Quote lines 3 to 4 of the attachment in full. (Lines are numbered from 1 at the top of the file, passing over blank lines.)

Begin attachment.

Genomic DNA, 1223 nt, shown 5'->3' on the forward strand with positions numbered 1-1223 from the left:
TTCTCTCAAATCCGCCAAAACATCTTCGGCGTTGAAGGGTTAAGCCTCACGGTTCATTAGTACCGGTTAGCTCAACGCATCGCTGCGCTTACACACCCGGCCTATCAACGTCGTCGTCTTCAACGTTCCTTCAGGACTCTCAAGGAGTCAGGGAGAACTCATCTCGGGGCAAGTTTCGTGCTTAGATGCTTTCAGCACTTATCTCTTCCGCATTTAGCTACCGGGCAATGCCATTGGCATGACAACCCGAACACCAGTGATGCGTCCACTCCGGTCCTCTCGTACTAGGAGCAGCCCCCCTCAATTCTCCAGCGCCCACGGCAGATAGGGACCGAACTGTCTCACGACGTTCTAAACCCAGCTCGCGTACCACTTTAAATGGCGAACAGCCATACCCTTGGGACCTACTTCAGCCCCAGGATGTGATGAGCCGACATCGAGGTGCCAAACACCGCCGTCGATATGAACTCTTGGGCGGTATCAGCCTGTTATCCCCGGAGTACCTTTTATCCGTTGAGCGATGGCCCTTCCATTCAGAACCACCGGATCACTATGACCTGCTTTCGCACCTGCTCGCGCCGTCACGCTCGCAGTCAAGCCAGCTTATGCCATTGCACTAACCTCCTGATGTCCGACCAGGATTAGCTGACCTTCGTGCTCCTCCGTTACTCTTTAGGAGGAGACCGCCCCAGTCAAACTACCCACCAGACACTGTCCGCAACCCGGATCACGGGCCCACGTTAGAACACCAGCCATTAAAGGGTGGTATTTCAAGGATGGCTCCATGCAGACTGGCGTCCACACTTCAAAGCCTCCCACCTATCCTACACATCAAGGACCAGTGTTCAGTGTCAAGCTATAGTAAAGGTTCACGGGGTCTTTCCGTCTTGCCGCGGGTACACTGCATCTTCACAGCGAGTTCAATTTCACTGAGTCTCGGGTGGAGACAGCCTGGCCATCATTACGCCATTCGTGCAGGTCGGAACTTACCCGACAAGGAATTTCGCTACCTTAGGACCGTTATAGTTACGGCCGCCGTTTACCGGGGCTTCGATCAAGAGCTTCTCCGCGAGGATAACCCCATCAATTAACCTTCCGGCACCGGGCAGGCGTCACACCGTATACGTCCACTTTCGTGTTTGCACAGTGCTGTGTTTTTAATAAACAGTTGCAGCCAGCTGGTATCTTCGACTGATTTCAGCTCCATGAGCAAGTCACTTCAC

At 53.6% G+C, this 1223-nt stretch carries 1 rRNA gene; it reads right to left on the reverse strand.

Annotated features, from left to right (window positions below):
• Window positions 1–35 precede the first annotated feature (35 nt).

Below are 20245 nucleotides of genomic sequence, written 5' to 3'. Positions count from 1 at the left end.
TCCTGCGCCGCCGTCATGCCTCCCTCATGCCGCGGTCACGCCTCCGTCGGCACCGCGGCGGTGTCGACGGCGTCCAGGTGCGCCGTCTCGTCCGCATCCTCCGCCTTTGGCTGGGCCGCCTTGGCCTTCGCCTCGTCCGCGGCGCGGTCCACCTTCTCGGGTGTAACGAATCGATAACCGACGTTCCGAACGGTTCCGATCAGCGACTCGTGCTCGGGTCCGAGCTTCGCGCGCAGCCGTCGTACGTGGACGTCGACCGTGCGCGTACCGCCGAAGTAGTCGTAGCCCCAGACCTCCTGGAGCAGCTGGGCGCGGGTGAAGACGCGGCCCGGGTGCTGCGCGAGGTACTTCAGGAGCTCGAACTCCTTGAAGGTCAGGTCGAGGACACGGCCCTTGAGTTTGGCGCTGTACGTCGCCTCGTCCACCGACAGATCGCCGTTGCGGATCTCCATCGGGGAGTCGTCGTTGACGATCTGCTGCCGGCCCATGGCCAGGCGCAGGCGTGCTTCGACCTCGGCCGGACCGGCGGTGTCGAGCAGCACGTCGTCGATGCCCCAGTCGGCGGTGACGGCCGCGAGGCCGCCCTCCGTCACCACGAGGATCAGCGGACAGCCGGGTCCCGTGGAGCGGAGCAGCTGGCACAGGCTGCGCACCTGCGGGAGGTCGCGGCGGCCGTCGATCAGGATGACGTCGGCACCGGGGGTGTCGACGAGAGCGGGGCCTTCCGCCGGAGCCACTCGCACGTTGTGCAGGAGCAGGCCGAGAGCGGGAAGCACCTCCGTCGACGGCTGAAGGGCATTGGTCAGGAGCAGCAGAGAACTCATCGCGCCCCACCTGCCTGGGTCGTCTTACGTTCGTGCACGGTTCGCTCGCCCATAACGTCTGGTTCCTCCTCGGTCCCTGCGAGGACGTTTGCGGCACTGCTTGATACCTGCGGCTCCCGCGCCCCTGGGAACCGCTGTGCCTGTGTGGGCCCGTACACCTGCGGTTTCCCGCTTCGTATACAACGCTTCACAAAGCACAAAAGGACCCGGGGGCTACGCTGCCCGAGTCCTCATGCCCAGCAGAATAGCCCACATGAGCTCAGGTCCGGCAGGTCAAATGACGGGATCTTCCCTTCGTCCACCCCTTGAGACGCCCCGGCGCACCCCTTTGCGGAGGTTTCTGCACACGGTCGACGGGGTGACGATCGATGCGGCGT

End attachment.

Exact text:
At 53.6% G+C, this 1223-nt stretch carries 1 rRNA gene; it reads right to left on the reverse strand.

Annotated features, from left to right (window positions below):